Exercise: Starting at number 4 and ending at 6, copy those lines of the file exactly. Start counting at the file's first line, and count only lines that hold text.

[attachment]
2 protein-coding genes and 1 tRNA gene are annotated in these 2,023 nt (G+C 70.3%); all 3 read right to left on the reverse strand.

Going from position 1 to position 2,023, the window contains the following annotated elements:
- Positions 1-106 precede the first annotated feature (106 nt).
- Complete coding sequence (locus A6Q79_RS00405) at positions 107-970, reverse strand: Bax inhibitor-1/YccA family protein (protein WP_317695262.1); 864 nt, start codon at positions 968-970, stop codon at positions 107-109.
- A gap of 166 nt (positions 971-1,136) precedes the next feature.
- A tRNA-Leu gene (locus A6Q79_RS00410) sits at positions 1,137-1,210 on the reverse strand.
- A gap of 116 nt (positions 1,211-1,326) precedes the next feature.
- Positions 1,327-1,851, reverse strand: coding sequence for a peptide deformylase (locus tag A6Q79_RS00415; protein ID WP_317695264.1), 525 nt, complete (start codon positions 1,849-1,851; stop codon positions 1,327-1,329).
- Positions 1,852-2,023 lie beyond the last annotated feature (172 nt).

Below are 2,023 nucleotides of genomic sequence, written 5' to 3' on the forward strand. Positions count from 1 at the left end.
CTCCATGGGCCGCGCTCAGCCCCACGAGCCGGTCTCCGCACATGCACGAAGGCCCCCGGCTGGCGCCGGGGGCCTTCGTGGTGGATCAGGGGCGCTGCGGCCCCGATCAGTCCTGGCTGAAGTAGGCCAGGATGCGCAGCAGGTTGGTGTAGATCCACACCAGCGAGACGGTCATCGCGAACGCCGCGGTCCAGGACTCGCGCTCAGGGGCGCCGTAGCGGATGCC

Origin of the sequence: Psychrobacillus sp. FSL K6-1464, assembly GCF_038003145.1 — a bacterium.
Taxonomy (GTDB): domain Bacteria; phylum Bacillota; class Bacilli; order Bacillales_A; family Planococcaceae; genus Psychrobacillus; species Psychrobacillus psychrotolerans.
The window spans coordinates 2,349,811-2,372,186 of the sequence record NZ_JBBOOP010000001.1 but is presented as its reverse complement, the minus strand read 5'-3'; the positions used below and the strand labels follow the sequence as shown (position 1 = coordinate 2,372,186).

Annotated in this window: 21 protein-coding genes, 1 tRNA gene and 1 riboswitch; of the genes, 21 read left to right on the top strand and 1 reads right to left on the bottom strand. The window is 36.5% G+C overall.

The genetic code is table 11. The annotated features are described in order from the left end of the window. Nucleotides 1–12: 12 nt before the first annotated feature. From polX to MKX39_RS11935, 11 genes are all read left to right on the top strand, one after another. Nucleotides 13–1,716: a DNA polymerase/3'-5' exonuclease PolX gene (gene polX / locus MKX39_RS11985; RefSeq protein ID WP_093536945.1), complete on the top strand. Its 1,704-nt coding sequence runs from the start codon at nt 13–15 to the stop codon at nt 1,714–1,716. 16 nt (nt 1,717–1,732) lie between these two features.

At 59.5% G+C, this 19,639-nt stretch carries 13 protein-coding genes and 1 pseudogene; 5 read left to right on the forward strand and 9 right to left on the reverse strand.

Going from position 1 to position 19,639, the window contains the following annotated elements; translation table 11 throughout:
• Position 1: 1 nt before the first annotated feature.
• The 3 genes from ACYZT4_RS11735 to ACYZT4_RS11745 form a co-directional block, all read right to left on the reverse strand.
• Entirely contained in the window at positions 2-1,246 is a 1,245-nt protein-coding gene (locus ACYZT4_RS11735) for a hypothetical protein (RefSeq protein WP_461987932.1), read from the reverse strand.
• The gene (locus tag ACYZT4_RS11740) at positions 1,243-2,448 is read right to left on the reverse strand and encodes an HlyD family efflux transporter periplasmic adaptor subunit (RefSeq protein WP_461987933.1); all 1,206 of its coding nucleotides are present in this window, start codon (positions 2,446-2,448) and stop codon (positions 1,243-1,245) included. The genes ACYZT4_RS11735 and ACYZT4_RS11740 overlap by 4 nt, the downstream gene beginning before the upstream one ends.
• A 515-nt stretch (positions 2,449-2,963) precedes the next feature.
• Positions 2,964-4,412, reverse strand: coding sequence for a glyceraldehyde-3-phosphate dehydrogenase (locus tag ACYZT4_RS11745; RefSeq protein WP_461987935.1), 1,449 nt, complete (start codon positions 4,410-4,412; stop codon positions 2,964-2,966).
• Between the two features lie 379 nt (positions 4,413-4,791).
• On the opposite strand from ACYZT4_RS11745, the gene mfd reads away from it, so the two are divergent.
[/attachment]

- Complete coding sequence (locus A6Q79_RS00405) at positions 107-970, reverse strand: Bax inhibitor-1/YccA family protein (protein WP_317695262.1); 864 nt, start codon at positions 968-970, stop codon at positions 107-109.
- A gap of 166 nt (positions 971-1,136) precedes the next feature.
- A tRNA-Leu gene (locus A6Q79_RS00410) sits at positions 1,137-1,210 on the reverse strand.